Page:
Police Officer Killed During Execution of a Search Warrant In North Carolina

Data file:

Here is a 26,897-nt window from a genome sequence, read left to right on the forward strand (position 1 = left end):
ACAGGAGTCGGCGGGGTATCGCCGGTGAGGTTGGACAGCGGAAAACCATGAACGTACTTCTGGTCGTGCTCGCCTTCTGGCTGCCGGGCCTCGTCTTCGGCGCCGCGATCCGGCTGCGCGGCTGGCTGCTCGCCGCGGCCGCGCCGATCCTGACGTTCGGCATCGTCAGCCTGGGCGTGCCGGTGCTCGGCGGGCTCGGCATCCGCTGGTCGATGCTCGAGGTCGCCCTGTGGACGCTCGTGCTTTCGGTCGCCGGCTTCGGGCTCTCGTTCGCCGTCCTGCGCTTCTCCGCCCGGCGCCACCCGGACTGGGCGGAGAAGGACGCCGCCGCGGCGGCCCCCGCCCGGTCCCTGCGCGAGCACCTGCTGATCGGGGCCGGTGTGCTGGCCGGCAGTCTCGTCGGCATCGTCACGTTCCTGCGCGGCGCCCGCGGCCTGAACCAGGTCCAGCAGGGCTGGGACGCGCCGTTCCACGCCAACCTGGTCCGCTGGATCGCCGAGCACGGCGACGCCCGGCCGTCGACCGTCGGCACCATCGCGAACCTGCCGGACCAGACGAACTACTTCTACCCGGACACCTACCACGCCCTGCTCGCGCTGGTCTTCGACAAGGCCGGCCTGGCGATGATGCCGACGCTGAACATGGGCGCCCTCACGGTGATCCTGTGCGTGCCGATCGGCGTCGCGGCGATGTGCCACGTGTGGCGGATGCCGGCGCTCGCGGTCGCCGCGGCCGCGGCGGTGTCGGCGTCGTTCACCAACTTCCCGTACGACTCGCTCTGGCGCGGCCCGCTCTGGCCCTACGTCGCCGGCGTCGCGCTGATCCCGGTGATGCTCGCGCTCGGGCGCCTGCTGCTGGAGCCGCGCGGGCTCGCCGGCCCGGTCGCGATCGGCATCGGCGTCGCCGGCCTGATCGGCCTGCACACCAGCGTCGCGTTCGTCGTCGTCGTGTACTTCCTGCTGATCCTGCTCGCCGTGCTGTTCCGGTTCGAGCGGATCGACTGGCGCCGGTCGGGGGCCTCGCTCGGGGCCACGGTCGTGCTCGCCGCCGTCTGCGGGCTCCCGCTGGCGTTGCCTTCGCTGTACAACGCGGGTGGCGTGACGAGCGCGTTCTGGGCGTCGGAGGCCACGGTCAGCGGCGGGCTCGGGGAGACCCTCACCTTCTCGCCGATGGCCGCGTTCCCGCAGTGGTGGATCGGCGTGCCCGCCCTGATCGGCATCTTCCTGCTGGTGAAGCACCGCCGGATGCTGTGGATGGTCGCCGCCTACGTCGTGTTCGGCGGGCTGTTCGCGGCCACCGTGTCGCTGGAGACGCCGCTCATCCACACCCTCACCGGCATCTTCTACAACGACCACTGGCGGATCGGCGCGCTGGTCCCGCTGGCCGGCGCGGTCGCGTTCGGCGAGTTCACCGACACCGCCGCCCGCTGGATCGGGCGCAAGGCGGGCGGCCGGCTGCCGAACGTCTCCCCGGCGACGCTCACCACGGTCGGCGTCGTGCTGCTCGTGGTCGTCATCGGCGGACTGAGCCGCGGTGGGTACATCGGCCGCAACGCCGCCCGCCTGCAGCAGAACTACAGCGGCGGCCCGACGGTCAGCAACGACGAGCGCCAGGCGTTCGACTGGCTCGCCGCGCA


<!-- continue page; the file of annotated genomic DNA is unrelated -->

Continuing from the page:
In State v. Miller, 282 N.C. 633, 194 S.E.2d 353 (1973), police entered a building to execute a search warrant. During the search, the defendant shot at the police officers, killing one officer and injuring another. Id. at 635-37, 194 S.E.2d at 354-55. The defendant was charged with first-degree murder. At trial, the defendant moved to suppress all evidence about the shooting that police obtained once inside the building, arguing that the officers' search warrant was invalid, and thus "all evidence obtained by such an illegal search was inadmissible by Fourth Amendment standards." Id. at 639, 194 S.E.2d at 357. The trial court denied the defendant's motion, and he was ultimately convicted of second-degree murder. Id. at 638, 194 S.E.2d at 356. The Supreme Court of North Carolina found that the search warrant was defective, and thus the officers' entry was unlawful. Id. at 639, 194 S.E.2d at 356-57. Nonetheless, the Court affirmed the defendant's conviction, holding that the statutory version of the exclusionary rule in effect at the time "was not designed to exclude evidence of crimes directed against the person of trespassing officers." Id. at 641, 194 S.E.2d at 358. See N.C. Gen. Stat. 15-27(a) (Cum. Supp. 1971), repealed by 1973 N.C. Sess. Laws ch. 1286, 26 ("No evidence obtained or facts discovered by means of an illegal search shall be competent as evidence in any trial."). According to our Supreme Court: Application of the exclusionary rule in such fashion would in effect give the victims of illegal searches a license to assault and murder the officers involved -- a result manifestly unacceptable and not intended by the Legislature. Although wrongfully on the premises, officers do not thereby become unprotected legal targets. Even trespassers may not be shot with impunity. . . . Therefore, the gun and all other evidence seized, if relevant and material to the murder charge, was admissible; and it was competent for all eyewitnesses, both for the State and the defendant, whether lawfully or unlawfully present, to testify regarding every relevant fact and circumstance seen or heard bearing upon the shooting. Id. at 641-42, 194 S.E.2d at 358.